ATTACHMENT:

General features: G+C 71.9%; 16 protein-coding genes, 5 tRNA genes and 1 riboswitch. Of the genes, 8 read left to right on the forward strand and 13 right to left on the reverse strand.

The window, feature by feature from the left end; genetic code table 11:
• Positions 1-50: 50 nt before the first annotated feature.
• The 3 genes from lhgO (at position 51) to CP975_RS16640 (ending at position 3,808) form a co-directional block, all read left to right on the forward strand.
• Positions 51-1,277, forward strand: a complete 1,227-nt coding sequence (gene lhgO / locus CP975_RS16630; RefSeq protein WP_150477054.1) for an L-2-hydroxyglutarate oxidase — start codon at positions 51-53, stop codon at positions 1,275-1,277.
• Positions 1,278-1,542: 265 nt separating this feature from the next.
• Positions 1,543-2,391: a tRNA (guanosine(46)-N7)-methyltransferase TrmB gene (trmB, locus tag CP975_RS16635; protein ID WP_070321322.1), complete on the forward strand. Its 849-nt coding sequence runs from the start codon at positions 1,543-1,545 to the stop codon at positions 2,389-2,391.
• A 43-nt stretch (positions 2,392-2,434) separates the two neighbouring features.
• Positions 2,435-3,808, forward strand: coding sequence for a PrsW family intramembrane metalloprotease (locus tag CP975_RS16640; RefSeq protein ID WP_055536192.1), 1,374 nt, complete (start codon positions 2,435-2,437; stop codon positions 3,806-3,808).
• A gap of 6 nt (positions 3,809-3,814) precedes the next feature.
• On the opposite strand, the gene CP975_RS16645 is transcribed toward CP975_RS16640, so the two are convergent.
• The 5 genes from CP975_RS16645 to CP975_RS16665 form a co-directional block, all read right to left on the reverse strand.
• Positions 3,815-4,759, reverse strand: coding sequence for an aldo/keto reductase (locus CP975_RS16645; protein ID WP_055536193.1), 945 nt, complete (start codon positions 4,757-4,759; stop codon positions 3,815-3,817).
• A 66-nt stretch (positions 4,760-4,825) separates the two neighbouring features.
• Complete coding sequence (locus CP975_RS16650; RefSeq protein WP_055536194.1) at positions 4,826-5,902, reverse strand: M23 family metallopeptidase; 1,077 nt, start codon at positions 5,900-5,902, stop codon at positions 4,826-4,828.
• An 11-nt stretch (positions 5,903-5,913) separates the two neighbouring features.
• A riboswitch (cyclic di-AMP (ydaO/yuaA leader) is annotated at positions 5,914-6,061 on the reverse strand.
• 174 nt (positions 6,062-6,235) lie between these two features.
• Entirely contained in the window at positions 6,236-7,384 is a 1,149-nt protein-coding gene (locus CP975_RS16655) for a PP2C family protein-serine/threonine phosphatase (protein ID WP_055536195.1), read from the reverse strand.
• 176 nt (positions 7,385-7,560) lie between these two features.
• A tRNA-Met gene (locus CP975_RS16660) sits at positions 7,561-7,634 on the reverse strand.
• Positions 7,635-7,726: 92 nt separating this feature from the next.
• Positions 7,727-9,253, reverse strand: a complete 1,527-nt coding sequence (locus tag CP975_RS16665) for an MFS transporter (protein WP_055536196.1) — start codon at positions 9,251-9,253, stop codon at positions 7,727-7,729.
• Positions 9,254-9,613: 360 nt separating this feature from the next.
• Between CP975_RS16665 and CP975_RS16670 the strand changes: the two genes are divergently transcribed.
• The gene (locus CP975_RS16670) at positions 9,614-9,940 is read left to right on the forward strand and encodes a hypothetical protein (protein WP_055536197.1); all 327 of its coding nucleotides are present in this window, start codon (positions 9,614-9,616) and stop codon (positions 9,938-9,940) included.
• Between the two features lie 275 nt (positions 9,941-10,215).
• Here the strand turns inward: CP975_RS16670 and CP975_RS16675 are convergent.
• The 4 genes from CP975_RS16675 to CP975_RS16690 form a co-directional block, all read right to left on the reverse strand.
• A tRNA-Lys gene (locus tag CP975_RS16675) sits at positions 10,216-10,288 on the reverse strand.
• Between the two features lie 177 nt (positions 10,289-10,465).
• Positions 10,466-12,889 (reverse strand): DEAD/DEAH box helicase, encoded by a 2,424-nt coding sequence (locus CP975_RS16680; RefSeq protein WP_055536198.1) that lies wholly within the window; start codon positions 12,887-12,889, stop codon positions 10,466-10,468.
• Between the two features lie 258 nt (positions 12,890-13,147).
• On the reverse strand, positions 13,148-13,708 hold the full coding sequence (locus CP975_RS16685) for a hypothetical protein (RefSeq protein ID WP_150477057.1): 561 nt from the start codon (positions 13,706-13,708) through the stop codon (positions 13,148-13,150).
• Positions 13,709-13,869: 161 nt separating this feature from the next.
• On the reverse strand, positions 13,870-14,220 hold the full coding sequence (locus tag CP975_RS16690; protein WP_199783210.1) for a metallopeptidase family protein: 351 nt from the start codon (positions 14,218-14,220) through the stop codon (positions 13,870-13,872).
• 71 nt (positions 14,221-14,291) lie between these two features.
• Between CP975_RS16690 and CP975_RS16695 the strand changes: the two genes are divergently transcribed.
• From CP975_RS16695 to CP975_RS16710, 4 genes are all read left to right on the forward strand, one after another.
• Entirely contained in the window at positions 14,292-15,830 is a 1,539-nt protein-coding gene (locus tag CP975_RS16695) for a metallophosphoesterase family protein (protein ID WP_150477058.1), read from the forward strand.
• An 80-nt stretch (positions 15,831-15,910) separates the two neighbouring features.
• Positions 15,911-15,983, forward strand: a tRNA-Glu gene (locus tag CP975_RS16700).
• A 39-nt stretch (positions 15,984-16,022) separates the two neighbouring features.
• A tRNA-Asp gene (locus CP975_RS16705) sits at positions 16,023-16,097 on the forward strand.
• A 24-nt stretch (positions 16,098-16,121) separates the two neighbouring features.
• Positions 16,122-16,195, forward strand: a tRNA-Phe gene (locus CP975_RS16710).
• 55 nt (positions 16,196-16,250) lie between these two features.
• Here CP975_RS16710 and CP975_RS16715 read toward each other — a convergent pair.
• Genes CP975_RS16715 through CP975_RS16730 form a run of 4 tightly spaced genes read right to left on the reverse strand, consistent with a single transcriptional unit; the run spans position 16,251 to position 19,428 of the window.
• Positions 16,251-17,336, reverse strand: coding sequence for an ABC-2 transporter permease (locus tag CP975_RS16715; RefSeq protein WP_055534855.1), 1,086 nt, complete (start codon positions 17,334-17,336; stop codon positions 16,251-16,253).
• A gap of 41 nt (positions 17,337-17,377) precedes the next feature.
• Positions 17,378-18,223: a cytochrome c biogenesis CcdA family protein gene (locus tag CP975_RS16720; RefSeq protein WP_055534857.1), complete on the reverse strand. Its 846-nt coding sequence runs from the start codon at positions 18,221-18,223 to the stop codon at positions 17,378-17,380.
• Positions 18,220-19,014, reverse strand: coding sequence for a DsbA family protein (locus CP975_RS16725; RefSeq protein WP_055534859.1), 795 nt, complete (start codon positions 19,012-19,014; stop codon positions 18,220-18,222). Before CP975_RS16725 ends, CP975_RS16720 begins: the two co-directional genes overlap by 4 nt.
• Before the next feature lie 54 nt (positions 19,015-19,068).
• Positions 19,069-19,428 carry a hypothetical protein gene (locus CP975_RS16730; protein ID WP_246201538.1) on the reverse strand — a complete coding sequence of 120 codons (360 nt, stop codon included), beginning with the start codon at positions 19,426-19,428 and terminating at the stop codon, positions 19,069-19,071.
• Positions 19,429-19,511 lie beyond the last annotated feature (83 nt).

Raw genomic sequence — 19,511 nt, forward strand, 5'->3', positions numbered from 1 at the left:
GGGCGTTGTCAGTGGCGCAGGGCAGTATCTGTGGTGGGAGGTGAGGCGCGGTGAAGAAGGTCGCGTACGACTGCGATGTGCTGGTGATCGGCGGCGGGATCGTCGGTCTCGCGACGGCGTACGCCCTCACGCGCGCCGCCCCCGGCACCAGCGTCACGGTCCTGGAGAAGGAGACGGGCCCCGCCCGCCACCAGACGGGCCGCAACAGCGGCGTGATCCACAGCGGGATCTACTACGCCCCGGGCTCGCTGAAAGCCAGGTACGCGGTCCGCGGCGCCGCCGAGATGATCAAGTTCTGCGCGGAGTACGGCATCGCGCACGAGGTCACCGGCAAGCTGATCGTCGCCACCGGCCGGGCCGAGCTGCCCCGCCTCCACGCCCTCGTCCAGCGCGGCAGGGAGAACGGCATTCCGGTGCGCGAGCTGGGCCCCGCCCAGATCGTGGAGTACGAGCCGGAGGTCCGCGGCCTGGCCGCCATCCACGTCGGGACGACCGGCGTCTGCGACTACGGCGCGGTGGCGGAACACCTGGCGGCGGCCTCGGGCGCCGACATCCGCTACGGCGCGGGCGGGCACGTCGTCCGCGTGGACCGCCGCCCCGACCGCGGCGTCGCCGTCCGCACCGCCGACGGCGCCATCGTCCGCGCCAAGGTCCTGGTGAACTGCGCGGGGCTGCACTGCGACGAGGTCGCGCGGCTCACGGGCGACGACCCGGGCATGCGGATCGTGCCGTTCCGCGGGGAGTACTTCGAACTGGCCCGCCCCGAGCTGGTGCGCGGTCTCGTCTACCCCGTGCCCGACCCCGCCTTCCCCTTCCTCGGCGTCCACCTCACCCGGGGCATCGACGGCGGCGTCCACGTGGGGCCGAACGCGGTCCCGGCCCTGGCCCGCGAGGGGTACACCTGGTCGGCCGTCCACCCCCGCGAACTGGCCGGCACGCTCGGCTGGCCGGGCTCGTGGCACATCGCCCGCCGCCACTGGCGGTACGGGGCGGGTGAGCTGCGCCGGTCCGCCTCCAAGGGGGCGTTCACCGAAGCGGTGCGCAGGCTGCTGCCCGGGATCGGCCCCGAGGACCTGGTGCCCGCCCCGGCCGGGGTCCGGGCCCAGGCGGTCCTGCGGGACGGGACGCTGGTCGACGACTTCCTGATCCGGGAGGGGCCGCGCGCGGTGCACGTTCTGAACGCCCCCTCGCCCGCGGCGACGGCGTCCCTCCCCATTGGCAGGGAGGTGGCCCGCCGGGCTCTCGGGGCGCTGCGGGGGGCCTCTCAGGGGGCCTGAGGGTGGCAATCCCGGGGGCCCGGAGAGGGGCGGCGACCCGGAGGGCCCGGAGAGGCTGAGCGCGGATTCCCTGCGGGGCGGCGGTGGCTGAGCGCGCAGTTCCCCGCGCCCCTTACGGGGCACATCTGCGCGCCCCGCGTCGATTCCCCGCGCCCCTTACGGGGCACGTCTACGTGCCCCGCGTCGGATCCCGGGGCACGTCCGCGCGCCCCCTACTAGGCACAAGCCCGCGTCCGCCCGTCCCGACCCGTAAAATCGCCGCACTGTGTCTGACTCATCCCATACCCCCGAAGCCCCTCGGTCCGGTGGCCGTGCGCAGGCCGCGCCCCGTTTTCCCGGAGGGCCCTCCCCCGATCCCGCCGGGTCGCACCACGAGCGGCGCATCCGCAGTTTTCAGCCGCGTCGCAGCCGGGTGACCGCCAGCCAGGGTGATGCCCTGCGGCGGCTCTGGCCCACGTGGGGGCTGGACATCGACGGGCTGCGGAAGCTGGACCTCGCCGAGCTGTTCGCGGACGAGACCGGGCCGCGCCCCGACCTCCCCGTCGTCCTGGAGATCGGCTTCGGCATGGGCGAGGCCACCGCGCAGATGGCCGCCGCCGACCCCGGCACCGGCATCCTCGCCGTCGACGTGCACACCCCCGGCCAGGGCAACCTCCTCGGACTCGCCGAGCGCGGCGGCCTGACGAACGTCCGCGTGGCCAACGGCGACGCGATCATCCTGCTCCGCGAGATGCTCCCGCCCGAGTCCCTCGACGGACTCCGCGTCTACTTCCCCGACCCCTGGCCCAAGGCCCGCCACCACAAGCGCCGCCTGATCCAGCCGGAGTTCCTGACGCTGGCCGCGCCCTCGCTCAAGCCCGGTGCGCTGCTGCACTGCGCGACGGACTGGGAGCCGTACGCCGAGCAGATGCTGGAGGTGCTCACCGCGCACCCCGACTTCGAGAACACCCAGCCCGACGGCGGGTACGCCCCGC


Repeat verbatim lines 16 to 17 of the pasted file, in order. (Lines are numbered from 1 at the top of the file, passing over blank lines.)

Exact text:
• An 11-nt stretch (positions 5,903-5,913) separates the two neighbouring features.
• A riboswitch (cyclic di-AMP (ydaO/yuaA leader) is annotated at positions 5,914-6,061 on the reverse strand.